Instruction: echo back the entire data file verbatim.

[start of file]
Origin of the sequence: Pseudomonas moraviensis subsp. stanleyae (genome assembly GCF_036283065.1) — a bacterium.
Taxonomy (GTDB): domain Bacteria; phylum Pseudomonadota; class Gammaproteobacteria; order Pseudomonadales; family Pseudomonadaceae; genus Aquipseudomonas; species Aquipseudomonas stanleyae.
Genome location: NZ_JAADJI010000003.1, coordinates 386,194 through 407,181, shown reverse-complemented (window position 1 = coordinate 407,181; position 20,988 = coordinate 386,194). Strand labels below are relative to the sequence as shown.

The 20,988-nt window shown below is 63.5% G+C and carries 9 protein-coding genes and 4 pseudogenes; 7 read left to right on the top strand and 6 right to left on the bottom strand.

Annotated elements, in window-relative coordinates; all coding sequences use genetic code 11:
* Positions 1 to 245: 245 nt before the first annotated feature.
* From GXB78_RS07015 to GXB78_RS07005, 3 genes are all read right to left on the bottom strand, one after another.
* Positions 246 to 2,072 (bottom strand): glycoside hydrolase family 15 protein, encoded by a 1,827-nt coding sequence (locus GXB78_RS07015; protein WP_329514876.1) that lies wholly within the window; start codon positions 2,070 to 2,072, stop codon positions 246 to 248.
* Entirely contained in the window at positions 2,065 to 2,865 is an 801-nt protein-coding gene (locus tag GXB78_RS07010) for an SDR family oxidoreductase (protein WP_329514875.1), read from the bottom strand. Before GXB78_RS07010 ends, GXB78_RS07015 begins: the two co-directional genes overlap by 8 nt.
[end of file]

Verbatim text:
Origin of the sequence: Pseudomonas moraviensis subsp. stanleyae (genome assembly GCF_036283065.1) — a bacterium.
Taxonomy (GTDB): domain Bacteria; phylum Pseudomonadota; class Gammaproteobacteria; order Pseudomonadales; family Pseudomonadaceae; genus Aquipseudomonas; species Aquipseudomonas stanleyae.
Genome location: NZ_JAADJI010000003.1, coordinates 386,194 through 407,181, shown reverse-complemented (window position 1 = coordinate 407,181; position 20,988 = coordinate 386,194). Strand labels below are relative to the sequence as shown.

The 20,988-nt window shown below is 63.5% G+C and carries 9 protein-coding genes and 4 pseudogenes; 7 read left to right on the top strand and 6 right to left on the bottom strand.

Annotated elements, in window-relative coordinates; all coding sequences use genetic code 11:
* Positions 1 to 245: 245 nt before the first annotated feature.
* From GXB78_RS07015 to GXB78_RS07005, 3 genes are all read right to left on the bottom strand, one after another.
* Positions 246 to 2,072 (bottom strand): glycoside hydrolase family 15 protein, encoded by a 1,827-nt coding sequence (locus GXB78_RS07015; protein WP_329514876.1) that lies wholly within the window; start codon positions 2,070 to 2,072, stop codon positions 246 to 248.
* Entirely contained in the window at positions 2,065 to 2,865 is an 801-nt protein-coding gene (locus tag GXB78_RS07010) for an SDR family oxidoreductase (protein WP_329514875.1), read from the bottom strand. Before GXB78_RS07010 ends, GXB78_RS07015 begins: the two co-directional genes overlap by 8 nt.